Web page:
Goldilocks in the Bering Sea: Less sea ice is bad and more ice is bad

This article from yesterday about sea ice in the Bering Sea is priceless: while we are still being told that below average ice coverage (common 10-20 years ago) is a sign of global warming that means the end of polar bears sometime in the future, it turns out that too much ice is bad, less ice is friendlier and lots of ice is hopefully something that we’ll never see again.

From the article:

After a 2012 Bering Sea snow crab season that saw unusually severe sea ice inhibit fishermen’s efforts to catch almost 89 million pounds of the shellfish, 2013 is shaping up to be much friendlier.

According to Kathleen Cole, a forecaster with the National Weather Service ice desk, this winter was unlikely to match 2012, even before it began. Despite some recent rumors of encroaching ice into the Bering Sea fishery, the situation is better than last year, she said.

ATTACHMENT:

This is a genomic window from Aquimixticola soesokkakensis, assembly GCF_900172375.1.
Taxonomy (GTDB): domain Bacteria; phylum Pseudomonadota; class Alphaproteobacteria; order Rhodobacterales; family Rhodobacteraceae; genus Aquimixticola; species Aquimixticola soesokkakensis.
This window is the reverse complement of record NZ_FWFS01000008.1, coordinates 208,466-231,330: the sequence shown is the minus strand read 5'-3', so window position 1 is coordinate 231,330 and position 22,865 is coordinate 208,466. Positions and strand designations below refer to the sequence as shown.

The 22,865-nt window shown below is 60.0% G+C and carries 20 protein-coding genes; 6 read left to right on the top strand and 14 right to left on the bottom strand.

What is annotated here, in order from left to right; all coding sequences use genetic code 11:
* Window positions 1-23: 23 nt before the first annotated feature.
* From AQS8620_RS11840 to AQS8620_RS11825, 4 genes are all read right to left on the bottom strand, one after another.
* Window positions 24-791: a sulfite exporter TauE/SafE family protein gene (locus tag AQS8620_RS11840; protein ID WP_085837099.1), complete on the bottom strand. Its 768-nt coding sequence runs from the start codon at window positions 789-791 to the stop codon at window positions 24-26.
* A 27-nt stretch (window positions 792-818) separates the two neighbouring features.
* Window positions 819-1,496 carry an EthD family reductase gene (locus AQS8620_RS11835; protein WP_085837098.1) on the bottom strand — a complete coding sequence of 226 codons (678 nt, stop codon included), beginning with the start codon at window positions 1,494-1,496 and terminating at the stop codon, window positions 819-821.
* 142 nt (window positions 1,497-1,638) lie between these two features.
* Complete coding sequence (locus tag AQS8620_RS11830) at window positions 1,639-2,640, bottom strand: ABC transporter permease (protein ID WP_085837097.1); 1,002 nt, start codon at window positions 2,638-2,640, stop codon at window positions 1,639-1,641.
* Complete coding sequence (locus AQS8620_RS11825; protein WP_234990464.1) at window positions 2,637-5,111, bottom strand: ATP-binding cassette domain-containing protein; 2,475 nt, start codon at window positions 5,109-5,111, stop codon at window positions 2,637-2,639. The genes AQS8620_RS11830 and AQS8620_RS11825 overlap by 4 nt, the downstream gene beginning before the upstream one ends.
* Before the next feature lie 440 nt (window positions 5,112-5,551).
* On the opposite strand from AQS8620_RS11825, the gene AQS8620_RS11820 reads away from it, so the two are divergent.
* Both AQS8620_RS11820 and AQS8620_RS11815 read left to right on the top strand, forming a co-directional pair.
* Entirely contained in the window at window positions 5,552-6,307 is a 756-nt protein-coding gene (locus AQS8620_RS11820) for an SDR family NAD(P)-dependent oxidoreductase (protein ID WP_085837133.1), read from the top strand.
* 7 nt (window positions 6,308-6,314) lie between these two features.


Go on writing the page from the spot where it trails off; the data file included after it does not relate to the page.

“We’re just not going to have a year like last year. It’s going to be, by no means, that bad,” she said. “Last year was something that we’d never seen before, and hopefully something that we’ll never see again.”

Sea ice is still well above average in the Bering Sea this year – as it has been for 7 of the last 10 years. See the ice extent map from NSIDC from yesterday below and my previous post from December 2012: Now that Bering Sea ice cover is high again, variability is normal (note that polar bears of the Bering Sea are considered part of the “Chukchi Sea” subpopulation, which we know practically nothing about, see previous post here).

Sea ice extent on February 13, 2013. NSIDC. Click to enlarge.

Sea ice extent on February 13, 2013. NSIDC. Click to enlarge.

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